A high-profile betting company failed to help tens of thousands of people who wanted to stop gambling, it has been revealed.
Sky Bet, which is part-owned by Sky PLC and sponsors the English Football League, has been ordered to pay £1 million for its failings.
In the past year, other betting companies have been forced to pay a combined total of £15m over a string of serious errors including failing to spot money laundering. Sky Bet’s relatively low fine was because it reported the inadequacies itself.
The Gambling Commission, which handed out the fine, explained that some 736 self-excluded Sky Bet customers were still able to open duplicate accounts to gamble.
Around 50,000 customers who said they wanted to stop gambling were sent marketing material.
And over 35,000 self-excluded customers did not have their outstanding balance returned to them when they closed their accounts.
Richard Watson, Programme Director for the Commission, described the errors as a “serious failure affecting thousands of potentially vulnerable customers”.
But he added: “Skybet reported the issues to us quickly, cooperated with us and has taken this investigation seriously.”
The Sky Betting and Gaming Chief Executive Richard Flint said the company “could and should have made it harder for self-excluded customers to open duplicate accounts with us and for that we are sorry”.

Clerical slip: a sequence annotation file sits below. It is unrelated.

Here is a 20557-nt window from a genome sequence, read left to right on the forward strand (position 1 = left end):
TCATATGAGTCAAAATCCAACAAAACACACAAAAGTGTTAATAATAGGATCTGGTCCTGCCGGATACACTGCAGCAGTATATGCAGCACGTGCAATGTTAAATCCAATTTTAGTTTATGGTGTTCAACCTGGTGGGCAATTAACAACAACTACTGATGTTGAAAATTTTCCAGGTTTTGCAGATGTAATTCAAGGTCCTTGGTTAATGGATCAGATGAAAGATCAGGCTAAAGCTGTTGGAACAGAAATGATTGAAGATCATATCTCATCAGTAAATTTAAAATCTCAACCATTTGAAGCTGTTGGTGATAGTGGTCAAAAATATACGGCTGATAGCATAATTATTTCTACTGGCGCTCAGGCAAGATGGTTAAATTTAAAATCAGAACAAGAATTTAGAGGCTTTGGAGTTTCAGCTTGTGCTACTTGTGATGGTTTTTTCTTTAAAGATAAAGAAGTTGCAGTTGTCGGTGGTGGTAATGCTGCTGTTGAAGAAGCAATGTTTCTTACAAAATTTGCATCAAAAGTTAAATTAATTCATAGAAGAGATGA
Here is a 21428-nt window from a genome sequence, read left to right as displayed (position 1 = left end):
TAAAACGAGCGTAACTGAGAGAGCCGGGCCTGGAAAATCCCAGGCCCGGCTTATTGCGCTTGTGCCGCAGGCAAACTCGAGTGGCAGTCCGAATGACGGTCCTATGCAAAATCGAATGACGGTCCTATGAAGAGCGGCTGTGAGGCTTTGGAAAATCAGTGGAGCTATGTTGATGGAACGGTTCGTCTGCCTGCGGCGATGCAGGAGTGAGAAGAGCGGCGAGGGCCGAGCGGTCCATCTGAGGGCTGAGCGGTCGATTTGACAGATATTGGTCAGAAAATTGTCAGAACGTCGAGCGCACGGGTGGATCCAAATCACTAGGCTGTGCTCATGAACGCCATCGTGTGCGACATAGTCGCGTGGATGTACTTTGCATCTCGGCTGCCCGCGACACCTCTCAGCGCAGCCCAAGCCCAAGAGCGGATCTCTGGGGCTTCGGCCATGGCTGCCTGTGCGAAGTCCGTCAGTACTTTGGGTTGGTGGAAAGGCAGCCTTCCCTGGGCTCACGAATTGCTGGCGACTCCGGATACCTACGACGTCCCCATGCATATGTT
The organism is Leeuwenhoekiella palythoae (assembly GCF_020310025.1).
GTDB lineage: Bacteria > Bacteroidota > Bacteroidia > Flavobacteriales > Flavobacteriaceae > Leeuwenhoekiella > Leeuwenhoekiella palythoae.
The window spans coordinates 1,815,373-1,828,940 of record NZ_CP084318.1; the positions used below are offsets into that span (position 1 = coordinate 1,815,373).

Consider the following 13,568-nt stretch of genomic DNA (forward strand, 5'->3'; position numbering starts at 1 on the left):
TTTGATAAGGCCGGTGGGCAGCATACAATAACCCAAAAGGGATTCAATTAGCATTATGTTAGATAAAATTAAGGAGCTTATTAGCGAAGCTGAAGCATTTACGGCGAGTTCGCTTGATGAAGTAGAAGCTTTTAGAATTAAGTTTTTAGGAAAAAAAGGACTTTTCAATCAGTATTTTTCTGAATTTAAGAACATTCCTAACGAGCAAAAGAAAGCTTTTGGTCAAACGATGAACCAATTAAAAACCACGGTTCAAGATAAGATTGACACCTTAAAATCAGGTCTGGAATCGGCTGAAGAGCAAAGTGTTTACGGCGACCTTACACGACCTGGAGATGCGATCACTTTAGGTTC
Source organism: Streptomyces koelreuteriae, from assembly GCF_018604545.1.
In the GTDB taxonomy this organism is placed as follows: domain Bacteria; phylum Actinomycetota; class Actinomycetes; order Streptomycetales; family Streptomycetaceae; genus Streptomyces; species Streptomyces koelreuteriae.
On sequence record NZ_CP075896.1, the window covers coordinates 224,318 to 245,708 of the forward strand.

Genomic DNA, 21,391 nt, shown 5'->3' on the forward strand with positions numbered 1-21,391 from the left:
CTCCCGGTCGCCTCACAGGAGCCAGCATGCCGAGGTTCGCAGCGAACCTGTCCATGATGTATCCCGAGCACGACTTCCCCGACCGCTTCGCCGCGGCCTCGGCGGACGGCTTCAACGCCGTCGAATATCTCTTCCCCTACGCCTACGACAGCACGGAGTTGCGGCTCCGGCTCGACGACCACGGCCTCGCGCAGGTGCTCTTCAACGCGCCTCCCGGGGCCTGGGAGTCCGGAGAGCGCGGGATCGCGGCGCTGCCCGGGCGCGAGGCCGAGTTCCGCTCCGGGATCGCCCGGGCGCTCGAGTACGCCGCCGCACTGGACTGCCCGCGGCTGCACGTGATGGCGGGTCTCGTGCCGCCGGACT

“We fully agree with the Gambling Commission’s findings and will donate the agreed sum to charities for socially responsible purposes.”
In February, William Hill was fined in excess of £6 million for failing to spot money laundering and for breaching social responsibility rules.
Due to a lack of staff monitoring ten gamblers were allowed to “deposit large sums of money linked to criminal offences”, the Gambling Commission said.
However, a business commentator noted at the time that the fine only “amounts to what the company made in about a week”.
Last August, 888 UK Limited was hit with a record fine of nearly £8 million after it too failed to block users who wanted to stop gambling.
888 UK Limited allowed thousands of customers who had chosen to self-exclude on one platform to continue betting on another platform.
It also failed to recognise troubling signs as one customer staked over £1m. The customer stole tens of thousands of pounds from their employer to fund their gambling habit.